One day events where I get to sleep in my own bed at night
are appealing as well.

Griggsy is a toe biter? I'm glad he's not my cat... we would not get along!

If you go to the local one, you have the option of NOT
entering the contest... if you aren't emotionally ready for it
(and it certainly sounds like you aren't) don't do it...
better to put it off when you're more likely to have a good experience than fall all apart and be mortified.

Have you ever tried an earplug in your left ear?
You may be extra sensitve to treble, like I am.
In addition to protecting my hearing (I already have tinnitis in that ear and don't want it getting worse) it allows me to hear the fiddle from a little farther away through the right ear, and
it doesn't sound NEARLY as scratchy.  Doing this has greatly
improved my confidence playing in public.

bj Says:
Sunday, July 6, 2008 @4:20:10 PM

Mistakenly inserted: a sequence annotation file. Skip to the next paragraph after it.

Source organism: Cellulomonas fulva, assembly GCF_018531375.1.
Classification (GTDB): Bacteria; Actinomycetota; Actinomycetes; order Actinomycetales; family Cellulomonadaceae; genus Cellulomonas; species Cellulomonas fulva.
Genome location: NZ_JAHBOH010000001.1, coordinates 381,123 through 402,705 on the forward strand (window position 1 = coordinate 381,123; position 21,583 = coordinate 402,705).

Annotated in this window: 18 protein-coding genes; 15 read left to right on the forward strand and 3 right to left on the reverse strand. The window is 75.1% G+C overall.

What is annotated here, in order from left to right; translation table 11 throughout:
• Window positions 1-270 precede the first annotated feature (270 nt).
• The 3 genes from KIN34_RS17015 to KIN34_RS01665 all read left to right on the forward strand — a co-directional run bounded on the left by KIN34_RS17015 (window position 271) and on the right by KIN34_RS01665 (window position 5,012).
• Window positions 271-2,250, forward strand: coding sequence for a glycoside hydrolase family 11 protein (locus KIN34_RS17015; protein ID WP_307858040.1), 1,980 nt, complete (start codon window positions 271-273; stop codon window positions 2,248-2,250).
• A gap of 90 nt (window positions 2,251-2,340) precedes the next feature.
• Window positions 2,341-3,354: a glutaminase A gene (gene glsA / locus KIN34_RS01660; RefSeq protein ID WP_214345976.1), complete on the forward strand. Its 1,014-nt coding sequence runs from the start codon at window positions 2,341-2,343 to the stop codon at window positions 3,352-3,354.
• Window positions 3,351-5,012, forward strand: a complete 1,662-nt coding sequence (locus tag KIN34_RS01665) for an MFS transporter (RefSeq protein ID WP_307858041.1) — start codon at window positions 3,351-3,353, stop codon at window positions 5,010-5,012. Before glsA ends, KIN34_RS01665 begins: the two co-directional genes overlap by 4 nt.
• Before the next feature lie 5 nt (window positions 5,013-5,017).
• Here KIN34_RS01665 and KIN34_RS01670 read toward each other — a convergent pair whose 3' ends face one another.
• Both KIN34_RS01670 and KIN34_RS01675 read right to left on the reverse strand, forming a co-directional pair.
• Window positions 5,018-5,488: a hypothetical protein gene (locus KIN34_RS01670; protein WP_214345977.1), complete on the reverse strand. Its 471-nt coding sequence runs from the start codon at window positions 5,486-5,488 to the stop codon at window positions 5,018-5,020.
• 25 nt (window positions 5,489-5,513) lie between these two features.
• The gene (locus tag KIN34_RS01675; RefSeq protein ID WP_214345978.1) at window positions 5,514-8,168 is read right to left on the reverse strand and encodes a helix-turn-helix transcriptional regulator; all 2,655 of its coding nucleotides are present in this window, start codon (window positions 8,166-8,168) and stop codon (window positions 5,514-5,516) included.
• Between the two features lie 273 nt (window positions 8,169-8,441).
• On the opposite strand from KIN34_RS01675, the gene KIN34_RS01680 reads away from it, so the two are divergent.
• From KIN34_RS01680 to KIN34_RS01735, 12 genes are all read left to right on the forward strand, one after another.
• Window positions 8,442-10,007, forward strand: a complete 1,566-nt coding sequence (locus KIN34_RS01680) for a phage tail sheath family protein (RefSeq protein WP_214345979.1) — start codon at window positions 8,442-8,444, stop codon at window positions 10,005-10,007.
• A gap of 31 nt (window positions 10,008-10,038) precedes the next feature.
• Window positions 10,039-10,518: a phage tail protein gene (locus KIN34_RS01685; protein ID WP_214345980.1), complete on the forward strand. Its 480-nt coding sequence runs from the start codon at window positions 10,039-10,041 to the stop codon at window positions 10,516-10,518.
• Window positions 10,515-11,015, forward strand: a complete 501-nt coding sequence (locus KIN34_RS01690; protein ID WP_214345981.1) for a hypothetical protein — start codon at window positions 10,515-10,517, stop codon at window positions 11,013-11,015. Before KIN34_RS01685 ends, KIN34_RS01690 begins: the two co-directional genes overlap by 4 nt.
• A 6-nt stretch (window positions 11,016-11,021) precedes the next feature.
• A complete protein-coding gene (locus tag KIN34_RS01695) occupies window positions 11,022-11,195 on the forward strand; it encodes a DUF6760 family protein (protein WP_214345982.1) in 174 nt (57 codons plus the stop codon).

Well, the camping thing is a no brainer for me. I worked the outdoor antiques show circuit for many years and camped out for a week at a stretch all summer long. I've got a setup that gives me a camp more like "The General" than the foot soldiers, including a butane stove for cooking gourmet food, a 10' x 10' tent I can stand up in, and camp chairs that are as comfortable as anything in my house. And I do drive a pickup truck with a cap, so if it ends up being wet, then worst case is I KNOW I can sleep totally dry in the bed of the pickup. And the outlay for the whole shebang, workshop fee and camping, is only around a hundred bucks so if it's awful weather or (though I doubt it will be) an awful scene, I can just pack it in and come home without feeling a huge hole in my wallet. Actually, I'd probably blue highway it home and poke in every antique shop along the route home for old fiddles. *wicked grin*